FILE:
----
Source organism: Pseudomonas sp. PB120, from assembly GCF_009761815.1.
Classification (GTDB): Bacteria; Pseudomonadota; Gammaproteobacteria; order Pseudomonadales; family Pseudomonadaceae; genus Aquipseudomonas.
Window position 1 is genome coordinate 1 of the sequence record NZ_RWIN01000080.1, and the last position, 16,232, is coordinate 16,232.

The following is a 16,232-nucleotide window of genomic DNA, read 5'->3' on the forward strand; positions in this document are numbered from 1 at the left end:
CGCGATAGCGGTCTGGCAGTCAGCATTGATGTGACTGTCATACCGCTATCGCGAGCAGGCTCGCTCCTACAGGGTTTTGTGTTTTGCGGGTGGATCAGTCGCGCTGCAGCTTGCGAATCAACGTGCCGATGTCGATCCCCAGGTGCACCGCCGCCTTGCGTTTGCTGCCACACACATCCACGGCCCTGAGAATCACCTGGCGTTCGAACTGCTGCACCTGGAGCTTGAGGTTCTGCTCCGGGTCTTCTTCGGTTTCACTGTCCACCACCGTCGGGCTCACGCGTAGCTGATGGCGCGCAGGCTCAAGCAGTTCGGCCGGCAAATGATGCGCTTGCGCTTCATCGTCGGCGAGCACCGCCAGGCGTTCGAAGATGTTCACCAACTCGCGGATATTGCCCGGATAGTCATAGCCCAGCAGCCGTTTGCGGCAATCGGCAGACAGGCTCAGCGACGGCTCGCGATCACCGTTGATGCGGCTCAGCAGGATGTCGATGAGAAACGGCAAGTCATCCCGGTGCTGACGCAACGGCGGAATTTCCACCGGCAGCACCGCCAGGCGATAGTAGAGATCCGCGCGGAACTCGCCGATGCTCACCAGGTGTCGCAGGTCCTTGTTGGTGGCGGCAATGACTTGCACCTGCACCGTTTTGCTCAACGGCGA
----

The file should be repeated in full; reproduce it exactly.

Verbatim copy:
Source organism: Pseudomonas sp. PB120, from assembly GCF_009761815.1.
Classification (GTDB): Bacteria; Pseudomonadota; Gammaproteobacteria; order Pseudomonadales; family Pseudomonadaceae; genus Aquipseudomonas.
Window position 1 is genome coordinate 1 of the sequence record NZ_RWIN01000080.1, and the last position, 16,232, is coordinate 16,232.

The following is a 16,232-nucleotide window of genomic DNA, read 5'->3' on the forward strand; positions in this document are numbered from 1 at the left end:
CGCGATAGCGGTCTGGCAGTCAGCATTGATGTGACTGTCATACCGCTATCGCGAGCAGGCTCGCTCCTACAGGGTTTTGTGTTTTGCGGGTGGATCAGTCGCGCTGCAGCTTGCGAATCAACGTGCCGATGTCGATCCCCAGGTGCACCGCCGCCTTGCGTTTGCTGCCACACACATCCACGGCCCTGAGAATCACCTGGCGTTCGAACTGCTGCACCTGGAGCTTGAGGTTCTGCTCCGGGTCTTCTTCGGTTTCACTGTCCACCACCGTCGGGCTCACGCGTAGCTGATGGCGCGCAGGCTCAAGCAGTTCGGCCGGCAAATGATGCGCTTGCGCTTCATCGTCGGCGAGCACCGCCAGGCGTTCGAAGATGTTCACCAACTCGCGGATATTGCCCGGATAGTCATAGCCCAGCAGCCGTTTGCGGCAATCGGCAGACAGGCTCAGCGACGGCTCGCGATCACCGTTGATGCGGCTCAGCAGGATGTCGATGAGAAACGGCAAGTCATCCCGGTGCTGACGCAACGGCGGAATTTCCACCGGCAGCACCGCCAGGCGATAGTAGAGATCCGCGCGGAACTCGCCGATGCTCACCAGGTGTCGCAGGTCCTTGTTGGTGGCGGCAATGACTTGCACCTGCACCGTTTTGCTCAACGGCGA